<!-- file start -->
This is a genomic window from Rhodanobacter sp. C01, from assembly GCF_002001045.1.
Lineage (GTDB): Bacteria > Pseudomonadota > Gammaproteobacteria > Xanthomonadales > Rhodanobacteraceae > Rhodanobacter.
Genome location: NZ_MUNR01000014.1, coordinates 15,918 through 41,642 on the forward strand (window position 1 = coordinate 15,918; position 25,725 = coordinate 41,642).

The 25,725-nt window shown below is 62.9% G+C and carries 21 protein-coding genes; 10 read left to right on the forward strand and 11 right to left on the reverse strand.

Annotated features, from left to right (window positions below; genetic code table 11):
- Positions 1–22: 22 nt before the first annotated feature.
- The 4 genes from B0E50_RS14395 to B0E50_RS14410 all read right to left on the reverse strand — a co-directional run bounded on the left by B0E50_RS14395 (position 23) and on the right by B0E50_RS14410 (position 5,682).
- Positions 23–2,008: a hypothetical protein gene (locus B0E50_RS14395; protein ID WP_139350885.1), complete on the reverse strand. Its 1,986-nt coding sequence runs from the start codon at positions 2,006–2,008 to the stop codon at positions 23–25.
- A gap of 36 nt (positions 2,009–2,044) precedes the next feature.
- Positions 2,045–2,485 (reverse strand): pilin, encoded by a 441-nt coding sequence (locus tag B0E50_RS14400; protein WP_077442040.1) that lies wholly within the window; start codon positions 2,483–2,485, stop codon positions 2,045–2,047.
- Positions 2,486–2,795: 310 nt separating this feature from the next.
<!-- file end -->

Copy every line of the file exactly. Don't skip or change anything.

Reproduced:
This is a genomic window from Rhodanobacter sp. C01, from assembly GCF_002001045.1.
Lineage (GTDB): Bacteria > Pseudomonadota > Gammaproteobacteria > Xanthomonadales > Rhodanobacteraceae > Rhodanobacter.
Genome location: NZ_MUNR01000014.1, coordinates 15,918 through 41,642 on the forward strand (window position 1 = coordinate 15,918; position 25,725 = coordinate 41,642).

The 25,725-nt window shown below is 62.9% G+C and carries 21 protein-coding genes; 10 read left to right on the forward strand and 11 right to left on the reverse strand.

Annotated features, from left to right (window positions below; genetic code table 11):
- Positions 1–22: 22 nt before the first annotated feature.
- The 4 genes from B0E50_RS14395 to B0E50_RS14410 all read right to left on the reverse strand — a co-directional run bounded on the left by B0E50_RS14395 (position 23) and on the right by B0E50_RS14410 (position 5,682).
- Positions 23–2,008: a hypothetical protein gene (locus B0E50_RS14395; protein ID WP_139350885.1), complete on the reverse strand. Its 1,986-nt coding sequence runs from the start codon at positions 2,006–2,008 to the stop codon at positions 23–25.
- A gap of 36 nt (positions 2,009–2,044) precedes the next feature.
- Positions 2,045–2,485 (reverse strand): pilin, encoded by a 441-nt coding sequence (locus tag B0E50_RS14400; protein WP_077442040.1) that lies wholly within the window; start codon positions 2,483–2,485, stop codon positions 2,045–2,047.
- Positions 2,486–2,795: 310 nt separating this feature from the next.